Ukraine and Russia have completed another exchange of prisoners, with 60 detainees on each side returned.
Ukraine Presidential Chief of Staff Andriy Yermak said the Ukrainians include dozens who held out for weeks in the besieged Azovstal steelworks in the port city of Mariupol this spring.
Another successful POWs swap. Symbolically, it took place on the Armed Forces Day. 60 people are coming home. Among them are army servicemen, the National and Border Guards. pic.twitter.com/EoNCEbTiht
— Andriy Yermak (@AndriyYermak) December 6, 2022
UPDATE 1225 GMT:
Hungary, whose President Viktor Orbán is close to Vladimir Putin, has blocked European Union agreement on an €18 billion ($18.95) financial aid package for Ukraine.
The European Commission will now look at how to “provide the necessary solution to Ukraine already as of January”, EU Budget Commissioner Johannes Hahn said during a public session of EU Finance Ministers.
EU officials said could be done through “enhanced cooperation”, a legal mechanism to avoid a veto by a member-state. However, this requires countries to provide national bugetary guarantees — given that parliamentary approval will be needed in some cases, the process will not be immediate.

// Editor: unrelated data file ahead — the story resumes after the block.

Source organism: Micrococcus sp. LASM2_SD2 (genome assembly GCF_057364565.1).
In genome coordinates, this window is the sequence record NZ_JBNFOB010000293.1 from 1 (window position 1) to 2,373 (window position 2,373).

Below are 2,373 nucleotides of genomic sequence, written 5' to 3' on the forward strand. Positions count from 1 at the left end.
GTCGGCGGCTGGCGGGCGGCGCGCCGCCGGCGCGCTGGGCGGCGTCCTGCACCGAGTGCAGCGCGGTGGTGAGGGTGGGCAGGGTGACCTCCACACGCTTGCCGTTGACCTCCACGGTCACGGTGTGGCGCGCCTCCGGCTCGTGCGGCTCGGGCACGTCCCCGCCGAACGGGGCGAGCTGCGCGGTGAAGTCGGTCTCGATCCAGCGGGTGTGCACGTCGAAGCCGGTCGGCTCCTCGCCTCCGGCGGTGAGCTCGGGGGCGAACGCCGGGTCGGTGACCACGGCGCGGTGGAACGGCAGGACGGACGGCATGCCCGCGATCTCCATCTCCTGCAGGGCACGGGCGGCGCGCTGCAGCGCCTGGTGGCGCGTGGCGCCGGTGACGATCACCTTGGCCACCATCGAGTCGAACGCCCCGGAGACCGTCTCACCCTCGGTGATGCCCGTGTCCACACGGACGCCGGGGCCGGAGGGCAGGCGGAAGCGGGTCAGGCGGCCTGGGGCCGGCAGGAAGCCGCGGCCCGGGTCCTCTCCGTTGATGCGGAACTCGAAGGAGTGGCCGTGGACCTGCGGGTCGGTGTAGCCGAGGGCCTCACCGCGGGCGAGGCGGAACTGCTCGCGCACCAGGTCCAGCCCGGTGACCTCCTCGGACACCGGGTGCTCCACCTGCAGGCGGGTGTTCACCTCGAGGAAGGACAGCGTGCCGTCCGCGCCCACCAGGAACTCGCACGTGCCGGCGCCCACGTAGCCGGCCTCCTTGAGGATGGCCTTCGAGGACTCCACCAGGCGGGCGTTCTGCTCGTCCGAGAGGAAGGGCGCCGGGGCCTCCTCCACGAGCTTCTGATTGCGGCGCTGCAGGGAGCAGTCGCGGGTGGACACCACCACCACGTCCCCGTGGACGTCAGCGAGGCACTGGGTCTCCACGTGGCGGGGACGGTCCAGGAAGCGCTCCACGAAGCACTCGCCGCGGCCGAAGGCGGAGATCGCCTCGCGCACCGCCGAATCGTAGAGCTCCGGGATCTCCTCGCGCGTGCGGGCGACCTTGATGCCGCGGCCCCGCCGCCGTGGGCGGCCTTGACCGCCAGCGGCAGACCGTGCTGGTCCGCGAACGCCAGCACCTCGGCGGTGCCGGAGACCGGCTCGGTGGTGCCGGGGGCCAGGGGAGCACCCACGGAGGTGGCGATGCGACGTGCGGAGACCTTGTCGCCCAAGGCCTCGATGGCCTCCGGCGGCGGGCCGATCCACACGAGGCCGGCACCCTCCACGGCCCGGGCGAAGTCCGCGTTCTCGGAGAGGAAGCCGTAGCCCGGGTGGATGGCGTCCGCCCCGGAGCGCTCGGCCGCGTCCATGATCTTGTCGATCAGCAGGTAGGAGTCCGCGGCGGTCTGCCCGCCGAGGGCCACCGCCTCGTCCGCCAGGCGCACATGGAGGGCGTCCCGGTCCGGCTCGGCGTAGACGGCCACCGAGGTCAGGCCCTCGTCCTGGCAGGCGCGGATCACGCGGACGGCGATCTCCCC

Orban is trying to use the Ukraine War to obtain Hungary’s share of EU and recovery funds. The EU has sought to hold back some funds because of breaches of the rule of law by the Orban Government.
“We will not be discouraged,” Czech Finance Minister Zbyněk Stanjura, the chair of the meeting, said. “Our ambition remains that we will start disbursements to Ukraine in January.”
The Czech Presidency could hold another finance ministers’ summit or take the issue to the meeting of EU leaders in mid-December.
EU governments have until December 19 to take a position on freezing funds for Hungary. Orbán needs a recovery plan adopted by the end of the year to avoid the loss of 70% of €5.8 billion ($6.11 billion) in grants.